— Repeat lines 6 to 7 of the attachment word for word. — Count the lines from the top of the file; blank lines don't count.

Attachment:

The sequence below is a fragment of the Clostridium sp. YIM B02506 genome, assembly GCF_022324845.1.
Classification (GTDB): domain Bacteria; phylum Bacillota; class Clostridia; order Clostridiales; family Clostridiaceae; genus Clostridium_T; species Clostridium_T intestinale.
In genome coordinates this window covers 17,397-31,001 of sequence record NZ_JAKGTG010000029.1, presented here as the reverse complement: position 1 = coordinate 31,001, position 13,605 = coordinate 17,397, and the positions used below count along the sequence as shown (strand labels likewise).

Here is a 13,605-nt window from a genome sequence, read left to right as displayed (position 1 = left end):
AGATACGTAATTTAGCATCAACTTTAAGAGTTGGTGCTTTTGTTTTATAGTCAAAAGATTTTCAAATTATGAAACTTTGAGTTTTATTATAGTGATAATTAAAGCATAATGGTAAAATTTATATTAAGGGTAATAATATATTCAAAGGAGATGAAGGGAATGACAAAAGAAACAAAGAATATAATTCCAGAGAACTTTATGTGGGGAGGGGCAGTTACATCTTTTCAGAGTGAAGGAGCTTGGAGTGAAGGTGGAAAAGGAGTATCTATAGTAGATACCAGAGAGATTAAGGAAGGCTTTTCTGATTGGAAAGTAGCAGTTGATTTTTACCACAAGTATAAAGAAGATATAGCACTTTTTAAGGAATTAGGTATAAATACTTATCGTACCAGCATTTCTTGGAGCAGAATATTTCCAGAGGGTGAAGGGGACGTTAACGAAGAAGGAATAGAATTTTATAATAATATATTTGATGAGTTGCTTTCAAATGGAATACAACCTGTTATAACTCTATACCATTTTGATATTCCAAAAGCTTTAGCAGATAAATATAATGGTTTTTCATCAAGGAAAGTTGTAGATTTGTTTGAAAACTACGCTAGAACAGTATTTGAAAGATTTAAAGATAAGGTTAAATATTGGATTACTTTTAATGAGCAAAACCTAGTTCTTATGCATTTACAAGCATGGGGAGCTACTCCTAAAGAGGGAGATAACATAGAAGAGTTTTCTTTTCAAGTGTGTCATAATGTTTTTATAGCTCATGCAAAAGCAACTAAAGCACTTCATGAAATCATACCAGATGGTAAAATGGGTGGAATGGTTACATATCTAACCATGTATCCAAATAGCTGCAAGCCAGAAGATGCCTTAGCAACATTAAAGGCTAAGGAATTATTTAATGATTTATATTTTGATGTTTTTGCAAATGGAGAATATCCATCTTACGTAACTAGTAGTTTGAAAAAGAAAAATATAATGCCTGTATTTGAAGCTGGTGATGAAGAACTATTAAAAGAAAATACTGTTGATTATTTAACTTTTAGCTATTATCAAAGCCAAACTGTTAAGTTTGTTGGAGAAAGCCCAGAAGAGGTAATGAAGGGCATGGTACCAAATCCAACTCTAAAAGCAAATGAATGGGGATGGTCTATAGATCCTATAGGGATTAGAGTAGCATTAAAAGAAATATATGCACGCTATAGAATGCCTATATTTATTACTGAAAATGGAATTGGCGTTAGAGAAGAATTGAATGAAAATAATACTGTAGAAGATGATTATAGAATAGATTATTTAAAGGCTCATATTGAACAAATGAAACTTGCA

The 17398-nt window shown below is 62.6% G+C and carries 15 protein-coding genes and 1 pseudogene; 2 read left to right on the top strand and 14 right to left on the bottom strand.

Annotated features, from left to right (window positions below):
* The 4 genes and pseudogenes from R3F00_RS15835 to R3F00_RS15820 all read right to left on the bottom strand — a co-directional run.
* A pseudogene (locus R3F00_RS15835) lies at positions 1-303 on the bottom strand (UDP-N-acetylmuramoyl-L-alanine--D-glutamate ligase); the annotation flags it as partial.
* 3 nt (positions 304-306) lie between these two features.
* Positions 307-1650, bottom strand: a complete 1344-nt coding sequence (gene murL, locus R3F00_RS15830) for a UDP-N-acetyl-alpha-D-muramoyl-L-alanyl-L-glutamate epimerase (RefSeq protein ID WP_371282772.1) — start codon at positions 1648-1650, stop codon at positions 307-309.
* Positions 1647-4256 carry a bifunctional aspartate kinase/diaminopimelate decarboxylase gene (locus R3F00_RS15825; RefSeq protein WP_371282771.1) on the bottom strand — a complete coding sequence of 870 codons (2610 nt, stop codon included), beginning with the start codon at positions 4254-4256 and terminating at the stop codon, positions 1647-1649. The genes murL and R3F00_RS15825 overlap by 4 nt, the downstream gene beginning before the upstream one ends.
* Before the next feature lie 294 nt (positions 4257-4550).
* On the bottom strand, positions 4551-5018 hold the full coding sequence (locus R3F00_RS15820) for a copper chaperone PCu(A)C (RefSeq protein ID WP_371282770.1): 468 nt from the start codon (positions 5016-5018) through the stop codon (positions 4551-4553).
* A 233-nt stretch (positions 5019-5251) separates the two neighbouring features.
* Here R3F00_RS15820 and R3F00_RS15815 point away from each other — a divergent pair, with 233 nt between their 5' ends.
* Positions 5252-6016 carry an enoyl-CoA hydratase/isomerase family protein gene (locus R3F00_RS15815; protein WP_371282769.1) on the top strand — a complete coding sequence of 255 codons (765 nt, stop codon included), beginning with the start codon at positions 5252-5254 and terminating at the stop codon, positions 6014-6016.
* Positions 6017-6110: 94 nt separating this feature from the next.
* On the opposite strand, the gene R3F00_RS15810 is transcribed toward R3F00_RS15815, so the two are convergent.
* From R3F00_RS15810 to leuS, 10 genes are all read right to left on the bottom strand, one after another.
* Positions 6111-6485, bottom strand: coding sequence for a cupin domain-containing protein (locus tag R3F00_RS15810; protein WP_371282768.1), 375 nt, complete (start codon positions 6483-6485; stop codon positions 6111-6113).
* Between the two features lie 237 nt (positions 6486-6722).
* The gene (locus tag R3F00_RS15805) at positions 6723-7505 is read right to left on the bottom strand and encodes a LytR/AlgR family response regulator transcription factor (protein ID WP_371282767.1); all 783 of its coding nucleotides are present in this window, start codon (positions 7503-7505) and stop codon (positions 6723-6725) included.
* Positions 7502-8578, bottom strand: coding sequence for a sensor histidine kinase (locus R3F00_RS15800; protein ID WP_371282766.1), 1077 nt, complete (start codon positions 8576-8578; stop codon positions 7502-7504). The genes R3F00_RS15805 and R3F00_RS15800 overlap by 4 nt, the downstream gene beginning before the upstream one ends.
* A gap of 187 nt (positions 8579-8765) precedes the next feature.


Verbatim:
The 17398-nt window shown below is 62.6% G+C and carries 15 protein-coding genes and 1 pseudogene; 2 read left to right on the top strand and 14 right to left on the bottom strand.

Annotated features, from left to right (window positions below):